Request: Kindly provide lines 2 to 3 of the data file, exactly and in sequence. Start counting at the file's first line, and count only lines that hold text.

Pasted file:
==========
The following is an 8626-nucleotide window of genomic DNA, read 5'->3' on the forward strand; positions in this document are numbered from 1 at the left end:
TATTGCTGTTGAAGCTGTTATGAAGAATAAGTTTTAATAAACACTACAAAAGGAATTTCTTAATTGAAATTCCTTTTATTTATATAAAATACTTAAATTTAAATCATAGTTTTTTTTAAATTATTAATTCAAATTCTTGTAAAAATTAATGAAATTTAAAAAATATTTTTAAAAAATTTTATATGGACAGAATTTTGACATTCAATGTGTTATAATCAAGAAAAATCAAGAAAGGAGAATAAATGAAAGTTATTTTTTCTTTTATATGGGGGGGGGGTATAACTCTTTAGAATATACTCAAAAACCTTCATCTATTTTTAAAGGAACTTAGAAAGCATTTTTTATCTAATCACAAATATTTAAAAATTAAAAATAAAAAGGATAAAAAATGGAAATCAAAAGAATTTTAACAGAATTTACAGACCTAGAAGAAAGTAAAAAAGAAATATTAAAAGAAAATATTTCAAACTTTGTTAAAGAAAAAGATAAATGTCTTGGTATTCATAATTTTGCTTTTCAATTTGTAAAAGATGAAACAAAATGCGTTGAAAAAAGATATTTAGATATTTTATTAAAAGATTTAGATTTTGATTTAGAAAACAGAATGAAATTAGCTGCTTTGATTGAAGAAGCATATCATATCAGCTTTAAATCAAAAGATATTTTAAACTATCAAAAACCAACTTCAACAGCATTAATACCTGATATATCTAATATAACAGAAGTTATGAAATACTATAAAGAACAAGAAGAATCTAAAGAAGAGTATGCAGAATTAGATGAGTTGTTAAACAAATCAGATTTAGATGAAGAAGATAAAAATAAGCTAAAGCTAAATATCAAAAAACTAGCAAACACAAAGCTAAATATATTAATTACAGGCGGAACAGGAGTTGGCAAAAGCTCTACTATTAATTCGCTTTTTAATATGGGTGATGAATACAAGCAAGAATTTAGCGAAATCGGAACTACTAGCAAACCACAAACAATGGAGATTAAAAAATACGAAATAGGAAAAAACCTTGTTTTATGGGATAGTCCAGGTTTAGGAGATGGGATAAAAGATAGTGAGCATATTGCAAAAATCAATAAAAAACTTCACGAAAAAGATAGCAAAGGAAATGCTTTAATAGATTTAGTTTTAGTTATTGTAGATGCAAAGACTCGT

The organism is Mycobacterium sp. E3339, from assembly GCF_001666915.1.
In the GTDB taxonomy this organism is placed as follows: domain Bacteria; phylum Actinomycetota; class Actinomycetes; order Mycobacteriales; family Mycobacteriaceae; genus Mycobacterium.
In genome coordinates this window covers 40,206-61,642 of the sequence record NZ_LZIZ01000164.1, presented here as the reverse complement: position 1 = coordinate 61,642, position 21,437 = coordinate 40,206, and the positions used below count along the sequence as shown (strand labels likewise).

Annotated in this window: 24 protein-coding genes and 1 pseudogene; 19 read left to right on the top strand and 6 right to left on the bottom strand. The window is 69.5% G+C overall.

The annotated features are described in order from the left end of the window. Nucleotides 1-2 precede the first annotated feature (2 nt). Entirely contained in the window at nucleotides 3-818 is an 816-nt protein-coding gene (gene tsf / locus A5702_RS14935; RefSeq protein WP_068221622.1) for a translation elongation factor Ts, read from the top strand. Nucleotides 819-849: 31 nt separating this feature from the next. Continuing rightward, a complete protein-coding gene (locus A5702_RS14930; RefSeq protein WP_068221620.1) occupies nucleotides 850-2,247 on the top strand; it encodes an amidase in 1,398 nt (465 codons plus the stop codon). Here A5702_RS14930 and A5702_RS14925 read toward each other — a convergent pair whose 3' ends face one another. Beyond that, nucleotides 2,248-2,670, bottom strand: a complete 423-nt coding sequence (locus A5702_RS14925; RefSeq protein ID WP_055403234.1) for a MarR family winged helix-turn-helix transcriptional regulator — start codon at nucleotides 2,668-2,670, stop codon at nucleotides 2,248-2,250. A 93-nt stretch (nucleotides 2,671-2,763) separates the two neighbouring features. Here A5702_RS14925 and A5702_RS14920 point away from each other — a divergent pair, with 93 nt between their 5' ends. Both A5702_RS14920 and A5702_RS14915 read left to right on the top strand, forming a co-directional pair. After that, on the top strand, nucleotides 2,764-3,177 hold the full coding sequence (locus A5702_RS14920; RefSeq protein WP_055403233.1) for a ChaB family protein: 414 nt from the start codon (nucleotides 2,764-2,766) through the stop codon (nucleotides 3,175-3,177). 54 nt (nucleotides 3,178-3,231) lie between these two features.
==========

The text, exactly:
TATTGCTGTTGAAGCTGTTATGAAGAATAAGTTTTAATAAACACTACAAAAGGAATTTCTTAATTGAAATTCCTTTTATTTATATAAAATACTTAAATTTAAATCATAGTTTTTTTTAAATTATTAATTCAAATTCTTGTAAAAATTAATGAAATTTAAAAAATATTTTTAAAAAATTTTATATGGACAGAATTTTGACATTCAATGTGTTATAATCAAGAAAAATCAAGAAAGGAGAATAAATGAAAGTTATTTTTTCTTTTATATGGGGGGGGGGTATAACTCTTTAGAATATACTCAAAAACCTTCATCTATTTTTAAAGGAACTTAGAAAGCATTTTTTATCTAATCACAAATATTTAAAAATTAAAAATAAAAAGGATAAAAAATGGAAATCAAAAGAATTTTAACAGAATTTACAGACCTAGAAGAAAGTAAAAAAGAAATATTAAAAGAAAATATTTCAAACTTTGTTAAAGAAAAAGATAAATGTCTTGGTATTCATAATTTTGCTTTTCAATTTGTAAAAGATGAAACAAAATGCGTTGAAAAAAGATATTTAGATATTTTATTAAAAGATTTAGATTTTGATTTAGAAAACAGAATGAAATTAGCTGCTTTGATTGAAGAAGCATATCATATCAGCTTTAAATCAAAAGATATTTTAAACTATCAAAAACCAACTTCAACAGCATTAATACCTGATATATCTAATATAACAGAAGTTATGAAATACTATAAAGAACAAGAAGAATCTAAAGAAGAGTATGCAGAATTAGATGAGTTGTTAAACAAATCAGATTTAGATGAAGAAGATAAAAATAAGCTAAAGCTAAATATCAAAAAACTAGCAAACACAAAGCTAAATATATTAATTACAGGCGGAACAGGAGTTGGCAAAAGCTCTACTATTAATTCGCTTTTTAATATGGGTGATGAATACAAGCAAGAATTTAGCGAAATCGGAACTACTAGCAAACCACAAACAATGGAGATTAAAAAATACGAAATAGGAAAAAACCTTGTTTTATGGGATAGTCCAGGTTTAGGAGATGGGATAAAAGATAGTGAGCATATTGCAAAAATCAATAAAAAACTTCACGAAAAAGATAGCAAAGGAAATGCTTTAATAGATTTAGTTTTAGTTATTGTAGATGCAAAGACTCGT

The organism is Mycobacterium sp. E3339, from assembly GCF_001666915.1.